The agreement on gun control in the US: what is included and what was left out

The new measures have potentially sufficient support for passage in the U.S. Senate.

The draft of a bipartisan agreement in the U.S. Senate to curb gun violence does not include measures for sweeping change to ban the most lethal guns. Still, it does propose several provisions to make it more difficult for some young buyers and people considered a threat to own them.

And there are significant proposals to address mental health and school safety issues. All of this reflects the pressure felt by both parties in an election year to act after mass shootings in May that left ten dead in Buffalo, New York, and 21 more in Uvalde, Texas.

The plan’s details remain under negotiation between Democrats and Republicans, with disagreements over how rigorous the initiatives should be. That means the strength of the proposal – and which parts will survive – remain unclear as it is translated into law.

Here’s what’s in and out of the deal:

Strengthening, albeit limited, of background checks.

When a person between 18 and 20 attempts to purchase firearms, the required federal background check would, for the first time, include juvenile criminal and mental health records.

The current three-day maximum time limit would be extended to seven more days, according to advisers with knowledge of the talks, to give state and local authorities time to gather the information. Once the ten days have elapsed, the buyer can obtain the gun even if the background search is incomplete.

Those in the firearms business are required to obtain federal licenses for firearms and must conduct background checks. Negotiators want the rule to cover more people who occasionally sell guns without having a formal business.

Other restrictions

The plan calls for grants to help states implement or enact “red flag” laws that allow authorities to temporarily obtain court orders to remove guns from people deemed dangerous. Nineteen states and the District of Columbia already have such statutes, but some lack the funds to enforce them vigorously.

In addition, penalties will be toughened for straw purchasers, i.e., those who buy guns for others who do not qualify. More partners or ex-partners convicted of domestic abuse or for whom their victims have requested a restraining order will be prohibited from obtaining weapons. This now applies if the partner was married, lived together, or had children in common.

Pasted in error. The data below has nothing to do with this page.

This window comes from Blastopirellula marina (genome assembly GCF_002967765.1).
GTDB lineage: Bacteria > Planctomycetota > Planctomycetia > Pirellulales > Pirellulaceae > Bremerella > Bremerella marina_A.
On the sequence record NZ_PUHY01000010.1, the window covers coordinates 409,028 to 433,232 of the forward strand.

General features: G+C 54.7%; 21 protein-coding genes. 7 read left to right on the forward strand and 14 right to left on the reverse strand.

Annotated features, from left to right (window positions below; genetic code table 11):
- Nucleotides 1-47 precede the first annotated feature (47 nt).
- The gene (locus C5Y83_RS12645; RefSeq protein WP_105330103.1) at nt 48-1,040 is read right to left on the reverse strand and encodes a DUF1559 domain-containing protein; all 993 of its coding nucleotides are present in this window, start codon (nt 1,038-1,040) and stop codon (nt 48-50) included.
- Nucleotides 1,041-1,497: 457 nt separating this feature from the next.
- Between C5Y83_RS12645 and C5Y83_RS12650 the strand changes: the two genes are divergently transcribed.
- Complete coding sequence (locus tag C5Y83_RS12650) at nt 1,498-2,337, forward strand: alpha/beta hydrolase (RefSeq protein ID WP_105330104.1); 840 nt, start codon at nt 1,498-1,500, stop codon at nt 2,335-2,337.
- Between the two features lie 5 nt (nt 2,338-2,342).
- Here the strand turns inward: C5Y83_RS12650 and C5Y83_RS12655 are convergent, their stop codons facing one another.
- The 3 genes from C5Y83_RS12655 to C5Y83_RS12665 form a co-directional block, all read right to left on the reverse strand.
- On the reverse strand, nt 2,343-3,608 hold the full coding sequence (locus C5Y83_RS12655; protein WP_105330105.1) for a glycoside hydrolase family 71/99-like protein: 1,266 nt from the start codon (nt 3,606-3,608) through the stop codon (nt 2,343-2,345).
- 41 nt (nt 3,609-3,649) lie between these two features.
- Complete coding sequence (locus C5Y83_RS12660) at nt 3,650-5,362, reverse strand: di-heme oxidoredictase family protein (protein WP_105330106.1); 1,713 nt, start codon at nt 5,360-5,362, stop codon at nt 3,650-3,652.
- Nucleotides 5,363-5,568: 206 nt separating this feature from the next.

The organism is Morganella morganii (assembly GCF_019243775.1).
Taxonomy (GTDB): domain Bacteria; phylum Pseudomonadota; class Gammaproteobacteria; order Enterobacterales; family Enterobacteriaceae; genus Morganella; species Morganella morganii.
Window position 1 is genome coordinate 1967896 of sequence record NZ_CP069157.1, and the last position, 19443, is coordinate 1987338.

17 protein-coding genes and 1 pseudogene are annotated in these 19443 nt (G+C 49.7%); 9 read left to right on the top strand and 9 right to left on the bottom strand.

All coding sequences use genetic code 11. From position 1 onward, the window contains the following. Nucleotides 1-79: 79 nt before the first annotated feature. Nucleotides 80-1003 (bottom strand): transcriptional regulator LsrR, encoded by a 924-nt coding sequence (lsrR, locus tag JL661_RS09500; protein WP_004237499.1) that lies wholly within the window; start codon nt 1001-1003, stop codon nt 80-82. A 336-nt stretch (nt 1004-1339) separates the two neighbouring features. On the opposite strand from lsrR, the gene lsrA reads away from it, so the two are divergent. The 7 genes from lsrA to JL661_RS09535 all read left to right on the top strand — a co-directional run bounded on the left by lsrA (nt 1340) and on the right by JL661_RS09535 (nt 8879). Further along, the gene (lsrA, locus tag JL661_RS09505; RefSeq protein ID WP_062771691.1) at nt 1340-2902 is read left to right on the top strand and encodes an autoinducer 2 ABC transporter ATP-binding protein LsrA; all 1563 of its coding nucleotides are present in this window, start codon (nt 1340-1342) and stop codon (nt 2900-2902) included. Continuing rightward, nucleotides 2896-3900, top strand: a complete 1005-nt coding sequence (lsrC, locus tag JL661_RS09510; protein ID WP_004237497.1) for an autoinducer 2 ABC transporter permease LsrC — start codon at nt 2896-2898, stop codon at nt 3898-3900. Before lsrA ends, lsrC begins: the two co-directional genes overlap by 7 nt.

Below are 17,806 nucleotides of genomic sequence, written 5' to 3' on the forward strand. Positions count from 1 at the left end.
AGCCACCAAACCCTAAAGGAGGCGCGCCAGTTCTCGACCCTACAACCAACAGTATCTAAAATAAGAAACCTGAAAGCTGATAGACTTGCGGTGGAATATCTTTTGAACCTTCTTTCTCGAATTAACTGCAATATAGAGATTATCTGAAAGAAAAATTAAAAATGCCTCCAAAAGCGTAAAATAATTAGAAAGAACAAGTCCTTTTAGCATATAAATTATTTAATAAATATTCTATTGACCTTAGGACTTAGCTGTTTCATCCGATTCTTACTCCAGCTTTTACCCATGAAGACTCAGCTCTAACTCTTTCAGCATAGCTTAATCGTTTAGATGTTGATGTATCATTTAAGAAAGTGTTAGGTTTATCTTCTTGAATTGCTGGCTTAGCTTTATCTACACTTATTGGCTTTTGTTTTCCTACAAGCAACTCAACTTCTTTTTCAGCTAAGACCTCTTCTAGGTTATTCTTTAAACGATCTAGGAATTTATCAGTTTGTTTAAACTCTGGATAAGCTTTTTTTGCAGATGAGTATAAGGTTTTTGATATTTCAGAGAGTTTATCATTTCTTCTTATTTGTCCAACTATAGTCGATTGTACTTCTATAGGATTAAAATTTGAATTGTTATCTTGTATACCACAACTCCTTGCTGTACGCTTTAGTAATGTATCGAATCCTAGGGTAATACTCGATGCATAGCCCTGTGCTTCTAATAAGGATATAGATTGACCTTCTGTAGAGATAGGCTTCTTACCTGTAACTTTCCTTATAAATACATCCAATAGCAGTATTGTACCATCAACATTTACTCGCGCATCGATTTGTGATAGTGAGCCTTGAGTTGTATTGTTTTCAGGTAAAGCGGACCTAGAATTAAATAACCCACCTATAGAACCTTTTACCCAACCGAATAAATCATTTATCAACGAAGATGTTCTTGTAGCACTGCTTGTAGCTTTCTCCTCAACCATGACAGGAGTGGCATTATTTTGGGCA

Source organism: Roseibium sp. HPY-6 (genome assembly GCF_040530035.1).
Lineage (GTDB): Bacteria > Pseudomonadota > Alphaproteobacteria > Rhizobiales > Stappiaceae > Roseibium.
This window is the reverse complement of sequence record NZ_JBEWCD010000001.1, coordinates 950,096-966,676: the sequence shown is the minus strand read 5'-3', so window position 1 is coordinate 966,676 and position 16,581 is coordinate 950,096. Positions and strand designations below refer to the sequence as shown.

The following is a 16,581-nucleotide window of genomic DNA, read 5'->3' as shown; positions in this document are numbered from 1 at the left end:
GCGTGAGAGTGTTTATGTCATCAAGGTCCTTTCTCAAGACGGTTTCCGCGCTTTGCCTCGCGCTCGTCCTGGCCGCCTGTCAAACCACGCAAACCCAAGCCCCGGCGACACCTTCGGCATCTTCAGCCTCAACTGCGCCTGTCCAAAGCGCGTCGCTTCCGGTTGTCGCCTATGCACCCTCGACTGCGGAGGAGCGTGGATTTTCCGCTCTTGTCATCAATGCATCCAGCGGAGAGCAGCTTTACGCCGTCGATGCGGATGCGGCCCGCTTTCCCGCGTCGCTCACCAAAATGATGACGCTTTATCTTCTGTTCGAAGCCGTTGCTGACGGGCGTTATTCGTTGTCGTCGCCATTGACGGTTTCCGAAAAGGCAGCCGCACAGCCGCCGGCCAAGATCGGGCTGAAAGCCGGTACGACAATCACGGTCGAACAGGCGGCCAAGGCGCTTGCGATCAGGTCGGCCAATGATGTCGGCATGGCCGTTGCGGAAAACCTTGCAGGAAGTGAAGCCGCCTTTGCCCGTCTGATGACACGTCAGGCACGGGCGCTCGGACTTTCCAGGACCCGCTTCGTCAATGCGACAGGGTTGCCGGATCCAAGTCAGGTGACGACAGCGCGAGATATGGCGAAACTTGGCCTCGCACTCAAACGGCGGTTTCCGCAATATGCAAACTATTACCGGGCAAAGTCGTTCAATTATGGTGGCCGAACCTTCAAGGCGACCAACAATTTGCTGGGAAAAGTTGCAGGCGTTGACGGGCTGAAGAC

Including tougher restrictions against straw men and separated couples was a surprise since Republicans had blocked them previously.

Tackling broader problems

According to Democrats, billions of dollars would be available to expand mental health initiatives. It would allow funding for more community mental health centers, bolster suicide prevention and violence intervention programs, and increase access to remote mental health consultations.

School safety would receive more funding, including increased security at building entrances, staff training, and violence prevention programs. The amount was unclear.

Obstacles ahead

Democrats whose constituents are clearly in favor of gun restrictions want the new law to be as strict as possible. Republicans want nothing that will turn their voters, who are fervent gun supporters, against them.

This translates into tough negotiations around the fine print of the legislation.

How strict will the new definition of which sellers need federal firearms licenses to be? Will there be limits around which juvenile records could be queried during background checks for younger buyers?

What requirements would states have to meet to qualify for “red flag” funds? What legal protections would people have if authorities deem them too dangerous to own firearms?

How much money will this initiative cost? No one has said, but people familiar with the discussions say it could hover around $15 billion. And how will it be paid for?

One of the initiative’s boosters, Connecticut Democratic Sen. Chris Murphy, told reporters Monday that negotiators plan to pay for the cost with spending reductions or new revenue. The latter could be a stumbling block for Republicans.

The hope is that the package can be drafted and passed before Congress begins its July 4 recess.

What’s left out?

President Joe Biden has proposed reviving the 1994 assault weapons ban, which expired after a decade or raising the minimum age for purchase from 18 to 21. He wants to ban high-capacity magazines.

The president would also repeal the legal immunity that protects gun manufacturers. In addition, he calls for safe storage requirements and a federal “red flag” law covering states that lack one.

None of these measures were included in the bill, nor were universal background checks. Biden supports the initiative anyway in the name of a compromise that would produce results.

What will happen?

Ten senators from each party joined in announcing the proposal and their endorsement. Those numbers are no coincidence.

They indicate potentially enough support for passage in the Senate, where Democrats need at least 10 GOP votes to reach the usual 60-vote threshold.

In addition to Murphy, the other lead negotiators were Senators John Cornyn, R-Texas; Kyrsten Sinema, D-Arizona; and Thom Tillis, R-North Carolina.

Its passage in the House of Representatives, where Democrats hold a majority, is a given, although complications could always arise.

More restrictions?

Another negotiator, Connecticut Democratic Sen. Richard Blumenthal, said he expects Republicans to see that “the gun lobby is weaker than they think.” But some indications passing future restrictions will be a challenge.

This spate of measures is the most significant in Congress since the now-defunct assault weapons ban was enacted three decades ago. It underscores how durable consolidated positions can be.